I am a “pleaser”. Not a total pleaser, but I don’t like to let other people down, so I say “yes” to things when I should probably consider whether or not I’m really committed to them. In other words, I find it hard to say “no” to someone.
Another reason I find it hard to say “no” is that I actually want to do a lot of stuff. Doing stuff is fun.
Yes, I want to go skiing with you. Yes, I want to build a thousand cranes. Yes, we should write a book together. Yes, I want to go out and see that band. Yes, that web site sounds awesome, I’ll help you build it. Yes, I want to learn Objective-C so I can write an iOS app. Yes, I want to learn to play piano. Yes, I want to blog more often. Yes, I want to focus on my family. Yes, I want to clean-up the yard and plant a new garden. Yes, I want to get up early and go to the gym everyday. Yes, I want to learn to be a better cook. Yes, that’s a great business idea, let’s do it! Yes…yes!…yes!!!!!…YESSSSSSSSSSSSS!!!!!
Everyone of those things above is something I really want to do. In the last three months, I’ve told myself I was going to do everyone of them, but the fact is that they’re not all going to happen.
I have a friend, Marc, who is an inspirational and motivational type…always ready with some wisdom on how to move closer to one’s full potential. Once he read me a quote which I wish I remembered exactly, and went something like this:
The world let’s us be exactly who we want to be. If you are a couch potato, that’s because you wanted to watch TV more than you wanted to go to the gym. Nobody forced you to be a couch potato. The world gave that to you because you wanted it.
Naturally, this doesn’t apply to everything. I really want to be be taller and have better jumping ability so I can dunk a basketball, but that’s just not going to happen, period. I also really want to be filthy, stinking rich, but just wanting it isn’t going to make that happen…I would have to work for it, and even then, it might not happen.
So, there are limits to Marc’s emergent way of thinking. Although, everything on the list above is eminently doable, and none of them are beyond my control. Why should I think that, quoting myself from above, “the fact is that they’re not all going to happen”?
In fact, if experience is any guide, I would assert that none of them are going to happen! Why? I’m not sure…let’s explore that together because for these things to happen, then something needs to change.
For one, there’s just too much stuff on the list. It all might happen, but not if I try to do them all at once. I’m going to have to make a choice about what I’m going to do now versus what I’m going to do later. In other words, I’m going to have to do the opposite of multi-tasking: focus. Multi-tasking, in this case, is effectively the inhibitor…it’s the way to get nothing done. (Note: this is effectively the Swarm development methodology I’ve advocated.)
Then, there is the hand wringing question of which to do first. Oh boy, the challenges of choice. Should I do this? Maybe that would be better? Oh, no…what to do?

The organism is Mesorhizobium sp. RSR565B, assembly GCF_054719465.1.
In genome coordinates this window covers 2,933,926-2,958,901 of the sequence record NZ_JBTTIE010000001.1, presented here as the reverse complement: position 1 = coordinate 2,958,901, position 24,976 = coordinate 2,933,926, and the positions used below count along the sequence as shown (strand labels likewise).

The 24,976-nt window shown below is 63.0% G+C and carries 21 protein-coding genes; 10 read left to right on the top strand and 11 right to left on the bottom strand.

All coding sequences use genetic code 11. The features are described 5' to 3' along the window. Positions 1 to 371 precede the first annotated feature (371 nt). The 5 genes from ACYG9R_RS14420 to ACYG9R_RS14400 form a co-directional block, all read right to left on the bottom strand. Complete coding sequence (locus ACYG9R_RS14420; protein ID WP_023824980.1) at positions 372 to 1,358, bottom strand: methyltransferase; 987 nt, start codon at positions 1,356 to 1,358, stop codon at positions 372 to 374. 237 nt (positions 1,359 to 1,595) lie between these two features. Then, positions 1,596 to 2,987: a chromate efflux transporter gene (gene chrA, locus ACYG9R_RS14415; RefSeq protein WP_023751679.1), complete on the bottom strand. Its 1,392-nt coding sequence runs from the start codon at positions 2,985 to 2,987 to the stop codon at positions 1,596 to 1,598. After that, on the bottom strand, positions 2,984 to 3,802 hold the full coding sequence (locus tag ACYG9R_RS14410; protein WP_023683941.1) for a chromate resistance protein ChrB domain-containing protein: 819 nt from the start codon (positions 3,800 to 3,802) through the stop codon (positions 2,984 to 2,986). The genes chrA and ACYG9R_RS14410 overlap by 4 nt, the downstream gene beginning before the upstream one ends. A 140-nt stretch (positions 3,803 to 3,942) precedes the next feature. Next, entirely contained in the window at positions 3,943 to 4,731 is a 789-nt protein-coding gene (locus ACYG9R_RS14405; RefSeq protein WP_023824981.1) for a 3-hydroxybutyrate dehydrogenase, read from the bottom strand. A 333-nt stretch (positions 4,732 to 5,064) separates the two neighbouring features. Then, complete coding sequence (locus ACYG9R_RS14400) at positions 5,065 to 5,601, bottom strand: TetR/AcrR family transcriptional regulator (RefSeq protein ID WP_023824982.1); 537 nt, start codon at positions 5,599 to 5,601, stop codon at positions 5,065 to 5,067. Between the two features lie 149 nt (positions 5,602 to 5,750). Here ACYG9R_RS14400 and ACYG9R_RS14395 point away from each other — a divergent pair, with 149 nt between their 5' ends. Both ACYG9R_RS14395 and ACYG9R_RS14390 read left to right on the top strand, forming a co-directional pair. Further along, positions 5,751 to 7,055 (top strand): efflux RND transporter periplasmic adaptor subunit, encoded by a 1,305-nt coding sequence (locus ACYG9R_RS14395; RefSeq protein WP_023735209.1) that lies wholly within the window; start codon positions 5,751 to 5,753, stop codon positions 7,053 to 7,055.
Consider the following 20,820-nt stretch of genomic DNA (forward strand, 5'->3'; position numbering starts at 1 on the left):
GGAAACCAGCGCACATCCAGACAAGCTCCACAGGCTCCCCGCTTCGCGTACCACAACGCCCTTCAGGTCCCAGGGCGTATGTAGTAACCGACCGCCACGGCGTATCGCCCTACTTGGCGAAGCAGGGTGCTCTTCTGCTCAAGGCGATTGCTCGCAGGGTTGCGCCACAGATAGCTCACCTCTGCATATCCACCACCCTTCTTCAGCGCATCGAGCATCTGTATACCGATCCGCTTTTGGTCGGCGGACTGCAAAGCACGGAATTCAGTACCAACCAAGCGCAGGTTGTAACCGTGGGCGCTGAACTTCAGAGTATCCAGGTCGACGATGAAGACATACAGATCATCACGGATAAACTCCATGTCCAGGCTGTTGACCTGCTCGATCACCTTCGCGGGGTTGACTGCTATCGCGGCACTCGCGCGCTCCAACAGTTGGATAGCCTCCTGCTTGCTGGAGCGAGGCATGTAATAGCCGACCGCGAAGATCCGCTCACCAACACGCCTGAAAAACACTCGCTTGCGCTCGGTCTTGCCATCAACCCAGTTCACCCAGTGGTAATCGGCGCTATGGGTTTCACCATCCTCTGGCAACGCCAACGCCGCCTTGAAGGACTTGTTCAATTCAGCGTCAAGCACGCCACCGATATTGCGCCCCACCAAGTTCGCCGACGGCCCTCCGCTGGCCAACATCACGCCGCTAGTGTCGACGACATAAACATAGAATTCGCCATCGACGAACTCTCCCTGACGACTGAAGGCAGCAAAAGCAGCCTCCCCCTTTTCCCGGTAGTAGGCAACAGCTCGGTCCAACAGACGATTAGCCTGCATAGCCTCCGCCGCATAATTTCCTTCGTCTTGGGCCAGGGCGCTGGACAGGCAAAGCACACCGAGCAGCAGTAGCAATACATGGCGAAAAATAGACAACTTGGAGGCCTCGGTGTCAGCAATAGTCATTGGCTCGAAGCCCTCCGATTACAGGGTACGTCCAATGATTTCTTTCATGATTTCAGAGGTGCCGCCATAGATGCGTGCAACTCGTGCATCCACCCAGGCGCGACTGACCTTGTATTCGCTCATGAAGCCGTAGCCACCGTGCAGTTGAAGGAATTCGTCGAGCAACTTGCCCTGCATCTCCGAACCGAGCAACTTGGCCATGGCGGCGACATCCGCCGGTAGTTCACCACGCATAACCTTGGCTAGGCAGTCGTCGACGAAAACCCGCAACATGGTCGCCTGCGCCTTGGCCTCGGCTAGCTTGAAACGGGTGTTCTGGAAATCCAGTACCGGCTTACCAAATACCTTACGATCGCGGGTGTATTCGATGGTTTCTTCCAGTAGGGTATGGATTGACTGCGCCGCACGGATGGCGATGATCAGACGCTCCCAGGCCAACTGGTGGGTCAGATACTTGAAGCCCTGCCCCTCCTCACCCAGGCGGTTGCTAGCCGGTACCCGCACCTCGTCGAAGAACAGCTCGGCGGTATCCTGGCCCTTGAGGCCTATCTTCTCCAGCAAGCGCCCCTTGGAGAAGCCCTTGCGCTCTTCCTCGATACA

For me, there are two paths ways out of this maze. Because, trust me, I know from experience…figuring out what to do a labyrinth from which you might never emerge without a clear way of thinking about it. These methods are not mutually exclusive…in fact, I often do them simultaneously.
- One thing I do is say, well, look I want all of this stuff eventually, so I might as well just pick something and get going. In the long-run, they’ll all get done, and it doesn’t matter which I did first. And, if I waste all my time trying to figure out what to do first, then it’s just going to take longer for them all to get done.
- The other thing I do is think carefully about what I really want, and by “really want”, what I mean is “what are my goals in life”, and by that I mean, how do I want my life experience to be at a certain point in time? For instance, if this summer I want to enjoy the backyard, then prioritizing the new garden might make sense over starting piano lessons.
I’ll be honest, there is a pitfall to doing both of these things simultaneously. I find that lots of times I start something (following the first approach), but then I think about it some and realize that it isn’t really getting me what I want, so I stop. Doing this is hard, and sometimes it lets others down, but it’s important to be clear.
If you think about it, this is really just another form of choice. Hmmm … perhaps the key is actually making choices.
Ha! I just laughed a little to myself that my exploration has led me to that conclusion because it connects to peculiar event in my past.
In my early 20′s I worked as the program director at a children’s summer camp. At the end of the summer, one of my bosses, Neil, gave me a coffee mug as a thank you gift. On the mug was a quote, which seemed to me like a really corny sentiment, and I was never sure if he gave me the gift out of seriousness or irony. Was this gift a nugget wisdom from an elder? Or, did he find it a the dollar store and thought the quote was so goofy that it would make a funny gift.
I’ve kept that mug for approaching 20 years for the very reason that I was puzzled by its meaning.
Greatness is not in where we stand, but in what direction we are moving. We must sail sometimes with the wind and sometimes against it—but sail we must, and not drift, nor lie at anchor.
Maybe the universe is trying to each me a lesson that is finally getting through.
I’m gonna be honest with you, though: I disagree. I think the lesson I’ve learned in the last 3 months is that direction is important. I’ve learned that I need to spend more time thinking about “what I really want” because expending a lot of energy to move in the wrong direction leads to dissatisfying outcomes. It’s like that another well-worn expression, “be careful what you wish for”.